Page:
We don’t know when Kobe Bryant will return to the court after rehabbing from his torn achilles tendon. And, when he does return, we don’t know how well he’ll play. What we do know, however, is that when he does return and regardless of how well he plays, one major goal will be to keep his minutes down from what they’ve been in recent seasons.
When discussing how to best accomplish that goal, the two players who are most often mentioned are the newly acquired Nick Young and Wesley Johnson. Both players are natural shooting guards and while they both bring different skills to the table — Young is a natural scorer who hasn’t shown a proclivity for defense, Johnson is more of a defender who will likely need to better develop his outside shot to become a viable offensive threat — those skills, when combined, are ones that will be needed when Kobe is on the bench.
However, just because Young can score and Johnson can (hopefully) defend, it doesn’t mean they’re the players best suited to ensure Kobe’s minutes remain low. In fact, an argument can be made that both Young and Johnson would be better off playing next to Kobe rather than attempting to fill the void in the lineup when #24 is on the bench. Young, as a scorer, could thrive as a weak side outlet when Kobe is operating with the ball, attacking closeouts when the ball is swung his way or working in isolation against defenses less likely to want to help when spread out guarding the likes of Kobe (and Pau and Nash). Johnson, meanwhile, could also thrive as a shooter on the weak side but also provide some sorely needed wing defense next to Kobe (and Nash), sparing the veteran of having to guard the opposition’s best perimeter threat.
So, while the two new wings can offset some of what Kobe provides and be used as replacements for him in certain lineups, I’ve a feeling that we’ll also find both players’ production is better and more efficient when playing with him rather than without. And, if that turns out to be true, the Lakers will still be looking for a player who can step in and provide some relief in the form of offensive punch and shot creation that keeps Kobe on the bench for longer stretches.
As crazy as it sounds, that player just may be Jordan Farmar.
Yes, Farmar is a smallish point guard who shouldn’t (can’t?) play any shooting guard in any lineup that offers viable defense. Farmar also isn’t known to be the type of offensive threat that defenses game plan for in a way that makes him a “replacement” for Kobe in a classic sense (though, to be fair, the Lakers don’t have that guy on their roster anyway). However, what Farmar does provide is a combination of skills and mindset that could be exactly what the team needs to ensure that Kobe gets those few extra minutes of rest a game that he sorely needs.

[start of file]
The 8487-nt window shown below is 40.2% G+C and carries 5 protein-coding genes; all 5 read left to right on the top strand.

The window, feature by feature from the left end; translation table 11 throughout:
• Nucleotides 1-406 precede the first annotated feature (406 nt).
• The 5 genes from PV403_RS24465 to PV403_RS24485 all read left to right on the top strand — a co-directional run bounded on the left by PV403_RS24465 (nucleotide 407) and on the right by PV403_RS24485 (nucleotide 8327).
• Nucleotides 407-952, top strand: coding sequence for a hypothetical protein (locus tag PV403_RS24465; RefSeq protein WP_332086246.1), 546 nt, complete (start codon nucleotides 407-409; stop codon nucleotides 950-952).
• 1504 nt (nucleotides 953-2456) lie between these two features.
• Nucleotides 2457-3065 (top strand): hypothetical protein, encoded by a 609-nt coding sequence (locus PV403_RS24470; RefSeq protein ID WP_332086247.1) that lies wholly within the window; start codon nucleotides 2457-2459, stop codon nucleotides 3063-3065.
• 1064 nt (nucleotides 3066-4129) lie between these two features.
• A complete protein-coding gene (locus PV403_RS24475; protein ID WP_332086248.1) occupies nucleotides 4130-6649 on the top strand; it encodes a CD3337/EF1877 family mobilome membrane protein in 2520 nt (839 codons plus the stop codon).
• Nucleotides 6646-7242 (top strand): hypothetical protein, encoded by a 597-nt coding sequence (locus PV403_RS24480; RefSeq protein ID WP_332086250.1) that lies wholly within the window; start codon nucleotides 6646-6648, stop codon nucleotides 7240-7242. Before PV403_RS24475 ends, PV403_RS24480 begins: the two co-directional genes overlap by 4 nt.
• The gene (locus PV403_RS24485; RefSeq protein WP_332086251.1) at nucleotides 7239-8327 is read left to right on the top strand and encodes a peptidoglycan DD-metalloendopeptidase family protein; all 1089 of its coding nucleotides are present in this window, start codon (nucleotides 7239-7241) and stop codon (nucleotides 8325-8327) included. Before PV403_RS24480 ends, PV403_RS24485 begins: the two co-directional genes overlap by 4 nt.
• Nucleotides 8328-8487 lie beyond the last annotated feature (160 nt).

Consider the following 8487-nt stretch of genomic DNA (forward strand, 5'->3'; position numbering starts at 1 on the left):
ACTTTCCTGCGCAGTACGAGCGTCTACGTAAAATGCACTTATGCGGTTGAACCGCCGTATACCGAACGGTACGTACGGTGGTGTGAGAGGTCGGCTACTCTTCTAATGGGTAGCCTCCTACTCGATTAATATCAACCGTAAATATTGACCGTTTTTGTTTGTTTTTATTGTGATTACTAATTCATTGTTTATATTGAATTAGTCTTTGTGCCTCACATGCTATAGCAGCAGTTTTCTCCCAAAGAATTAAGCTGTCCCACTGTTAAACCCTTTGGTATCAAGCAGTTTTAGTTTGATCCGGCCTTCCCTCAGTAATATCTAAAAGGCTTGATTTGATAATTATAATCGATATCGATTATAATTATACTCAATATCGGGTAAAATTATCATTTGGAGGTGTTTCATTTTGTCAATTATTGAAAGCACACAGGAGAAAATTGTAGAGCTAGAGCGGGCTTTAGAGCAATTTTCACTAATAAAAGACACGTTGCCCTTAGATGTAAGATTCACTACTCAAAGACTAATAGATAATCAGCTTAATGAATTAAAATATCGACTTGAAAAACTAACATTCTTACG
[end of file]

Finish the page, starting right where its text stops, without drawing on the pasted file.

If putting together a checklist of attributes you’d want from a player who is going to steal minutes from Kobe Bryant, you’d probably find that besides Steve Nash, Jordan Farmar is the only other perimeter player on the team who marks off a majority of the boxes. Farmar has the requisite ball handling, shooting, and shot creation skills to take on a relatively high usage rate. He also has the self confidence and desire to have the ball in his hands and be the player who dictates the flow of the offense. If Kobe is going to be relegated to the bench for longer stretches, the Lakers are going to need these skills on the floor — from a player outside of Nash — to still be able to run what Mike D’Antoni wants to do on offense.
I’m not saying Farmar is going to “replace” Kobe. Nor am I saying the team will function as well with Farmar directing the offense as it will with Kobe playing that role. But, Farmar is a player who is young enough to play heavy minutes, has enough varied skill in his game to be a perimeter threat with the ball in his hands, and has always wanted this specific opportunity with this specific team. I mean, one of the reasons that Farmar left the Lakers in the first place was because he wanted to be a player with the ball in his hands more than the Triangle offense (and playing beside Kobe) allowed him to. Now that he’s back in Los Angeles with Kobe needing to decrease his minutes and Mike D’Antoni running a spread P&R attack, Farmar should get his chance.
Next year will be one in which a lot of players will need to prove their worth if the Lakers are really going to be good enough to compete each night. Nash will need to stay healthy and keep his production up, Pau will need to rebound from a couple of down years and reclaim his reputation as one of the best pivotmen in the league, and several role players will need to show that they’re ready to live up to the talent level they possess.
Of the players from that latter group, none may be more important than Farmar who, in his second stint, is finally in line to play the role he’s always wanted. If he’s up to it, Kobe and D’Antoni may just get their wish of less playing time to come true.